Explore Respiratory Distress Syndrome
Taking steps to ensure a healthy pregnancy might prevent your infant from being born before his or her lungs have fully developed. These steps include:
If you're having a planned cesarean delivery (C-section), your doctor can do tests before delivery to show whether it's likely that your baby's lungs are fully developed. These tests assess the age of the fetus or lung maturity.
Your doctor may give you injections of a corticosteroid medicine if he or she thinks you may give birth too early. This medicine can speed up surfactant production and development of the lungs, brain, and kidneys in your baby.
Treatment with corticosteroids can reduce your baby's risk of respiratory distress syndrome (RDS). If the baby does develop RDS, it will probably be fairly mild.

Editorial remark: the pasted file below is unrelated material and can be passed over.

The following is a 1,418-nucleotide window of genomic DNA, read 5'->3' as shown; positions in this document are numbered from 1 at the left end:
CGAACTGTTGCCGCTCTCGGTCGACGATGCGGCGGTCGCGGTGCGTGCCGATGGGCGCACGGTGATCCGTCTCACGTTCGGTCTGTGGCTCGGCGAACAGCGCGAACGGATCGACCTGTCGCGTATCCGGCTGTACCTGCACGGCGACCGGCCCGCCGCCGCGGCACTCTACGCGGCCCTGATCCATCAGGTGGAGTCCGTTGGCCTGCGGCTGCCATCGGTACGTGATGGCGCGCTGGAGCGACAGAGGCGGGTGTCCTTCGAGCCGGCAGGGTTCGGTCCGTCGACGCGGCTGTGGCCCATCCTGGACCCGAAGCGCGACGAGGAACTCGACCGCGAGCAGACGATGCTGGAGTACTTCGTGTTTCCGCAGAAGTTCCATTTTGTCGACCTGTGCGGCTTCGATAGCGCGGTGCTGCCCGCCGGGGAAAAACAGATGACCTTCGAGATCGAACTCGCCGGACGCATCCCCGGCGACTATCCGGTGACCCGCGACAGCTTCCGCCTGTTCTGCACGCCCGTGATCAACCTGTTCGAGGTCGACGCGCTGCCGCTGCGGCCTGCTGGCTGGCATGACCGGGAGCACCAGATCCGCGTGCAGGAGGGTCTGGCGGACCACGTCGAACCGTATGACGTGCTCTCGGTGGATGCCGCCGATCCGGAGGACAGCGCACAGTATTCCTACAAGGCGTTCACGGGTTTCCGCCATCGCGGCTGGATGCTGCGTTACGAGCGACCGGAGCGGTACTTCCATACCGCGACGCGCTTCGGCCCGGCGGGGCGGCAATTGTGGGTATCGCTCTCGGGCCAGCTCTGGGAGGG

Corticosteroid treatment also can reduce the chances that your baby will have bleeding in the brain.
Clinical trials are research studies that explore whether a medical strategy, treatment, or device is safe and effective for humans. To find clinical trials that are currently underway for Respiratory Distress Syndrome, visit www.clinicaltrials.gov.
Visit Children and Clinical Studies to hear experts, parents, and children talk about their experiences with clinical research.
September 2, 2014
Gary H. Gibbons
Researcher Brings Medicine One Step Closer to Widely Available Cure for Sickle Cell Disease
The NHLBI updates Health Topics articles on a biennial cycle based on a thorough review of research findings and new literature. The articles also are updated as needed if important new research is published. The date on each Health Topics article reflects when the content was originally posted or last revised.